UC Berkeley graduate student fights human trafficking through algorithms

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Rebecca Portnoff, a doctoral candidate in the UC Berkeley School of Engineering, developed two algorithms aimed to scan through online sex advertisements and find human trafficking circles.

Portnoff presented her dissertation findings Wednesday at KDD 2017, a data science conference in Canada. The algorithms look through sex advertisements on Backpage, an online classified advertisements site, to find human traffickers, according to Portnoff. There is a difference, she added, between sex advertisements that are consensual and those that are related to human trafficking.

“This idea of being able to group together ads by their true owner — the underlying issue is that we would like to help law enforcement prioritize their focus,” Portnoff said. “They want to focus on people who do not choose and who are being forcibly trafficked.

She worked with four other researchers to write a paper about these algorithms, including professor Damon McCoy at New York University’s Tandon School of Engineering. McCoy said the first algorithm links advertisements to a single writer using stylometry, which is the study of people’s writing styles.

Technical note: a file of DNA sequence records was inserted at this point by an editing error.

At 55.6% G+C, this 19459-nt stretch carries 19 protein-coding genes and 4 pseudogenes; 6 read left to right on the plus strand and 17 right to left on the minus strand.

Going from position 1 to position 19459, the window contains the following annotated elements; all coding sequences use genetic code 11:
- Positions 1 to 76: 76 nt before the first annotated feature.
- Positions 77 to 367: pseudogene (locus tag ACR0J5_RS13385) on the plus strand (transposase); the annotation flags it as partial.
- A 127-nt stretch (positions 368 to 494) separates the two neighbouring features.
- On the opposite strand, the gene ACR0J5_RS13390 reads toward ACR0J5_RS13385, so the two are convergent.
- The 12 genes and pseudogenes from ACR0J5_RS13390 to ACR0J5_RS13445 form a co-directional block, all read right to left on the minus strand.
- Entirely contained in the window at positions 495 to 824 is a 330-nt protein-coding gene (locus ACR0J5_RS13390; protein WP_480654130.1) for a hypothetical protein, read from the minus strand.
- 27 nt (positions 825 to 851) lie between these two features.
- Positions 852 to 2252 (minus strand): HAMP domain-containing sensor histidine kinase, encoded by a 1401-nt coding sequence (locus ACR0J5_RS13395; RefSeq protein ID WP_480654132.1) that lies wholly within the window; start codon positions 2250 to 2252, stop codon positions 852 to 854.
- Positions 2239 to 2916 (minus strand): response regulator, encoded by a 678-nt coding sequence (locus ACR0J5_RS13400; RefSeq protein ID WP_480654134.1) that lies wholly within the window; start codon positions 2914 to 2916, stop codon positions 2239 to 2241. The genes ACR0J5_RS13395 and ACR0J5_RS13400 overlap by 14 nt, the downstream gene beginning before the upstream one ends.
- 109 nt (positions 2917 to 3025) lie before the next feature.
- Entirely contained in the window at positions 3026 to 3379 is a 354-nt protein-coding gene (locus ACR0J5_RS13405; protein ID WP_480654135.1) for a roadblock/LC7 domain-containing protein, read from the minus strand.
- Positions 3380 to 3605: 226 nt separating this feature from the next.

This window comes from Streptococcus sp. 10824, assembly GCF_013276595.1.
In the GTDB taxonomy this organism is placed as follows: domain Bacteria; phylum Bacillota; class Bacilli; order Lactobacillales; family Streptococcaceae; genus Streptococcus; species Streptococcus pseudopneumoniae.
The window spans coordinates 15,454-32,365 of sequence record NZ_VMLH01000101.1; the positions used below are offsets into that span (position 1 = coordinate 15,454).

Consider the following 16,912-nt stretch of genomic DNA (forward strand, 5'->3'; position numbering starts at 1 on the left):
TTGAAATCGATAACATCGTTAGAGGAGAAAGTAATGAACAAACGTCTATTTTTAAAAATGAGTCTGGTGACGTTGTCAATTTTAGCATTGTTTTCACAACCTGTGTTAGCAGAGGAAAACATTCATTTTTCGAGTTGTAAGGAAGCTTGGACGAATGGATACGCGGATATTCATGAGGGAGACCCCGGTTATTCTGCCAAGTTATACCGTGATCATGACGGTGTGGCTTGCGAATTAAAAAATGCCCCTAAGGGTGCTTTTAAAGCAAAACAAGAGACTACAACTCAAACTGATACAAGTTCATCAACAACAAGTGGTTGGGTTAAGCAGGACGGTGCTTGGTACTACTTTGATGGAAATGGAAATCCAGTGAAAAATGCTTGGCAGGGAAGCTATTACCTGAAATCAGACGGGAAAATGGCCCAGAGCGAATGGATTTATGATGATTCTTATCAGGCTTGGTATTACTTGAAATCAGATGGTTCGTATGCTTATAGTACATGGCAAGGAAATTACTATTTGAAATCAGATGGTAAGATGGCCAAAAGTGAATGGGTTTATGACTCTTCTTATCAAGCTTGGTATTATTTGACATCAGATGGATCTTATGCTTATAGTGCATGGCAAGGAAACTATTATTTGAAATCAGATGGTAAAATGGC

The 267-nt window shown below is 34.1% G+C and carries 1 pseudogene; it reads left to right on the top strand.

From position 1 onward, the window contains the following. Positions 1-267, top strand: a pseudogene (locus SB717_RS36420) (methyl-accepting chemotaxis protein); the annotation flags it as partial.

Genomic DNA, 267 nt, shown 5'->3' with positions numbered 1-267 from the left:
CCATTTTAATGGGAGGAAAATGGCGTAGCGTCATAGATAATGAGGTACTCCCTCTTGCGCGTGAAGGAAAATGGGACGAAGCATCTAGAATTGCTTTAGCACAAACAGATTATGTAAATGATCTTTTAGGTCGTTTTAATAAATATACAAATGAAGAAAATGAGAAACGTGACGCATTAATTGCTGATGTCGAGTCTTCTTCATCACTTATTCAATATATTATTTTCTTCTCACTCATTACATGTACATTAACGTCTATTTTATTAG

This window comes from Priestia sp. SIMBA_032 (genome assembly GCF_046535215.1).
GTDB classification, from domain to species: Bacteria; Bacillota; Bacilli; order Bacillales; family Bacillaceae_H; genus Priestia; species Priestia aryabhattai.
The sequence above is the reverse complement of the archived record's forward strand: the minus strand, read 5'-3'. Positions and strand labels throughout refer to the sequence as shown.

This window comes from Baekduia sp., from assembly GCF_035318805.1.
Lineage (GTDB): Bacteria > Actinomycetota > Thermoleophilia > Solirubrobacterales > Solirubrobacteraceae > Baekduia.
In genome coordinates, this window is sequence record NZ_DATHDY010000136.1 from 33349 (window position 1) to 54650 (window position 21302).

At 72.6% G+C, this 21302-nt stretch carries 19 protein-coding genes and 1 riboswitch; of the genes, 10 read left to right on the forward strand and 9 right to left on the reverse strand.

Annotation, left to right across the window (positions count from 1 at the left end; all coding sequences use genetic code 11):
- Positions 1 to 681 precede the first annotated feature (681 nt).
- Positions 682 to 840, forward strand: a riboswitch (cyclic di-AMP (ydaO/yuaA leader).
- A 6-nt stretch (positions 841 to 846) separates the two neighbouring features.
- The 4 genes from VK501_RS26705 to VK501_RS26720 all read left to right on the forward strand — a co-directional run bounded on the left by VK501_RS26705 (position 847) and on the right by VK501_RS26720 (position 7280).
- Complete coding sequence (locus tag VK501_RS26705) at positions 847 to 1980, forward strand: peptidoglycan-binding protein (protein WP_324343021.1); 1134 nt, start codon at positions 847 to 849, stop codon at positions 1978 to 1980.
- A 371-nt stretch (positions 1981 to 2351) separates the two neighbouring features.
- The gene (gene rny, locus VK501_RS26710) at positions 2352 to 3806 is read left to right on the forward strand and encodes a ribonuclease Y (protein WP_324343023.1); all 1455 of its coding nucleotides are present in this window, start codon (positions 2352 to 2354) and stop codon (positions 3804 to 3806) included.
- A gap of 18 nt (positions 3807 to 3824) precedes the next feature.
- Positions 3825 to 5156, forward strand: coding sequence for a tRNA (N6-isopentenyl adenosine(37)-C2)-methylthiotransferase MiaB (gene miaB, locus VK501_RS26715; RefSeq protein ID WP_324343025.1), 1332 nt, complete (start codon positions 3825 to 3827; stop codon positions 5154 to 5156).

“We can still, just by using the style of text, be able to tell the difference,” Portnoff said. “Say these ads are connected because they’re written in the same style — research has shown it can be particular to a specific individual.”

The second algorithm allowed Portnoff’s research team to link Backpage advertisements to bitcoin transactions, according to McCoy. Through this method, the team was able to find instances where multiple advertisements were purchased by the same Bitcoin account, McCoy said.

The team ran the algorithms over a small set of Backpage advertisements and found a large collection of advertisements, that look “suspicious” according to McCoy. He said they found one bitcoin wallet that spent a little over $150,000 for over 5,000 sex advertisements posted on Backpage, most of which were in the Bay Area and advertised young Asian women.

That, I think, is suspicious,” McCoy said.

Portnoff said she hopes that the two methods will help law enforcement and nonprofits determine which advertisements are linked to human trafficking circles. When she began her doctorate five years ago, she said she already knew wanted to conduct research regarding human trafficking.

For the first two years of her doctorate, Portnoff said she had many conversations with various human trafficking nongovernmental organizations to determine what they needed. Thorn is one nonprofit they work with that focuses on using technology innovation to prevent sexual exploitation of children. Thorn has a whole platform that tries to analyze sex advertisements, and the team hopes to integrate their algorithms into this platform, according to McCoy.

“The idea of research is to do practical things” Portnoff said. “My main desire behind all of this work … is I actually want to build something that’s actually useful.”

Malini Ramaiyer is an assistant news editor. Contact her at [email protected] and follow her on Twitter at @malinisramaiyer.